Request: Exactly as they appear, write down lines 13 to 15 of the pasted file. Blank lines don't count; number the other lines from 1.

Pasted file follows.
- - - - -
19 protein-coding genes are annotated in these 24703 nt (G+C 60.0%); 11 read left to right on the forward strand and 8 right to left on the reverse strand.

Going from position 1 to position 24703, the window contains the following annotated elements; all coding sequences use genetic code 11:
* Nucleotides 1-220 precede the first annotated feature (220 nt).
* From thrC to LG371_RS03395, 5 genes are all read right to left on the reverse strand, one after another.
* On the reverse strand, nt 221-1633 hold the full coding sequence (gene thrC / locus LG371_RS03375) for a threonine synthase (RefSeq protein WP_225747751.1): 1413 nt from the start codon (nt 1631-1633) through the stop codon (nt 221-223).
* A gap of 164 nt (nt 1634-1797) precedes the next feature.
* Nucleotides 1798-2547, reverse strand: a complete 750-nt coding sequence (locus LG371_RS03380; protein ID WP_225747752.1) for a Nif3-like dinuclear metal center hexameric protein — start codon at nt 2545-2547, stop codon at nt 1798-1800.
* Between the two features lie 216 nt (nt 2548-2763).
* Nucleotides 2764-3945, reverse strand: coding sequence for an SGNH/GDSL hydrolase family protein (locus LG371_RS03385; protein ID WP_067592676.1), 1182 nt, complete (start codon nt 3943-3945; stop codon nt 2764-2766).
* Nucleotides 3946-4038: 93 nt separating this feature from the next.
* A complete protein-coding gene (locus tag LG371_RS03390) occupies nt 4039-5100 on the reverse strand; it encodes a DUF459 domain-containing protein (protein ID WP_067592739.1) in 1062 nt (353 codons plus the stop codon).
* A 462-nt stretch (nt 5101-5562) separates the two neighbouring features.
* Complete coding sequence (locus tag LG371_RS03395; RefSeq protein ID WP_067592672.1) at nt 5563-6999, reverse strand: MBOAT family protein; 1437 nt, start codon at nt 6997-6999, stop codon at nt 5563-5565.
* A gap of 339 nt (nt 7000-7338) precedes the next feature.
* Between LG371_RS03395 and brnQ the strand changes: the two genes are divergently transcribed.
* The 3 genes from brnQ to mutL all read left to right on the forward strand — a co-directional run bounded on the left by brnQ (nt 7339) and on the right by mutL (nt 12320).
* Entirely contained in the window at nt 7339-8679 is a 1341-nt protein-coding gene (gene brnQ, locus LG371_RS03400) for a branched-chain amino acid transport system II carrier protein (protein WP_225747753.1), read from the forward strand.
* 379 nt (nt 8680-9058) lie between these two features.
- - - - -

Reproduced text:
* Complete coding sequence (locus tag LG371_RS03395; RefSeq protein ID WP_067592672.1) at nt 5563-6999, reverse strand: MBOAT family protein; 1437 nt, start codon at nt 6997-6999, stop codon at nt 5563-5565.
* A gap of 339 nt (nt 7000-7338) precedes the next feature.
* Between LG371_RS03395 and brnQ the strand changes: the two genes are divergently transcribed.